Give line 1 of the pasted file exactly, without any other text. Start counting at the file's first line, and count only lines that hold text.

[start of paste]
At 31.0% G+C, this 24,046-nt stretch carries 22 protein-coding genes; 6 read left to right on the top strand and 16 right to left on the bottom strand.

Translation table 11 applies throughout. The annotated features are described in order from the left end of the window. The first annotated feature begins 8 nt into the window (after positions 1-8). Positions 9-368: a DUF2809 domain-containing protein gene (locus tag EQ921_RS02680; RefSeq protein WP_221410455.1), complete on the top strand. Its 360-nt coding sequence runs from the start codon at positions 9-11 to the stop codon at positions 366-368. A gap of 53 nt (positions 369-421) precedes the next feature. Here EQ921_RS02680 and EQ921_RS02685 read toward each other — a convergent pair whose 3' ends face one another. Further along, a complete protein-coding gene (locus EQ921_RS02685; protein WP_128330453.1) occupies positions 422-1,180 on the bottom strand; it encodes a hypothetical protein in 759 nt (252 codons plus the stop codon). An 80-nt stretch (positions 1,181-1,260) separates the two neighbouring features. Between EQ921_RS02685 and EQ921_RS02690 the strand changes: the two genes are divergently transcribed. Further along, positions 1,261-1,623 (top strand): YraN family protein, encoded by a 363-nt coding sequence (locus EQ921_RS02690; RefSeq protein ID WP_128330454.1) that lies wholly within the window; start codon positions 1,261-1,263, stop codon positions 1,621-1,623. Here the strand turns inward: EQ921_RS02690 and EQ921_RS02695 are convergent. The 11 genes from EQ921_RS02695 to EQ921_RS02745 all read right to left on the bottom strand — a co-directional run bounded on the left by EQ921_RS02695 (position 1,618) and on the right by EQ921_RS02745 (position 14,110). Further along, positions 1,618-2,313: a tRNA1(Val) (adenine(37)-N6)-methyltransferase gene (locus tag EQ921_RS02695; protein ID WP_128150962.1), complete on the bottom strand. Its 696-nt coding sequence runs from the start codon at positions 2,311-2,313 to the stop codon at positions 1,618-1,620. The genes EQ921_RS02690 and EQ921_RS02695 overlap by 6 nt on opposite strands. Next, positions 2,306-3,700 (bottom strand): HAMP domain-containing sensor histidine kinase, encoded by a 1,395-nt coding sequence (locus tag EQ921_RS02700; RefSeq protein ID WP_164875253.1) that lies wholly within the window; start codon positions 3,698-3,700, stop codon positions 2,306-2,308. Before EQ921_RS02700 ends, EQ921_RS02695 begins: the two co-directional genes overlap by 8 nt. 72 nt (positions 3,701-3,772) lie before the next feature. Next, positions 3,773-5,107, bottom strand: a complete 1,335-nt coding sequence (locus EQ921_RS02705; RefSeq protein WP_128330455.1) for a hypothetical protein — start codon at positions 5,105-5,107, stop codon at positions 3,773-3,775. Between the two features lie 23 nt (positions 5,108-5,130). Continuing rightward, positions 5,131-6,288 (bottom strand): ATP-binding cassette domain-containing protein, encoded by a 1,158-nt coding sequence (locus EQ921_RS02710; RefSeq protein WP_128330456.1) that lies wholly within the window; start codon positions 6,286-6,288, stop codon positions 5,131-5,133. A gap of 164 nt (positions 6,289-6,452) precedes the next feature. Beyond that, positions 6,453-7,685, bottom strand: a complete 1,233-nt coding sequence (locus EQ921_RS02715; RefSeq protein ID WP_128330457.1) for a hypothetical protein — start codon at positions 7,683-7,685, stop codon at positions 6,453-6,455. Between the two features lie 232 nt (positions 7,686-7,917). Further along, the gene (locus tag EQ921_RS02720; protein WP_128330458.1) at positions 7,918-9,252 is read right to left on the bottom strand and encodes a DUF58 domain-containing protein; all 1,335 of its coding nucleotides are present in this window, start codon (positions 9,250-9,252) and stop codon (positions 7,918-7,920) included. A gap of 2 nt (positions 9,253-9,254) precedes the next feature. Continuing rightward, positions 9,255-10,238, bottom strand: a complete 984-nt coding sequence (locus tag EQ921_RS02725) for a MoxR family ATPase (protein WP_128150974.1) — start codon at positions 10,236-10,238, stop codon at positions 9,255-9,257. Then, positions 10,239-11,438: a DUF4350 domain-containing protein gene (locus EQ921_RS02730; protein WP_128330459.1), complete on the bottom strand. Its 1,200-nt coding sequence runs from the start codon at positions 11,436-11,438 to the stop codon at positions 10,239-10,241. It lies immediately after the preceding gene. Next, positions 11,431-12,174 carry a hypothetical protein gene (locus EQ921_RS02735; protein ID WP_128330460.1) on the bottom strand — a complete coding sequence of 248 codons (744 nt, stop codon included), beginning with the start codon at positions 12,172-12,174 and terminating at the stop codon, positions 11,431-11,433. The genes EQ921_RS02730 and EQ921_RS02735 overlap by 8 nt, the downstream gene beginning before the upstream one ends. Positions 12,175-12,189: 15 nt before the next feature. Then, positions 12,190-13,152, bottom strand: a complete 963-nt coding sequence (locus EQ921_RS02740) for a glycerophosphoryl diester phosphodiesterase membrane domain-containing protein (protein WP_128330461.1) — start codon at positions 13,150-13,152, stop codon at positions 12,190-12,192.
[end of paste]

At 31.0% G+C, this 24,046-nt stretch carries 22 protein-coding genes; 6 read left to right on the top strand and 16 right to left on the bottom strand.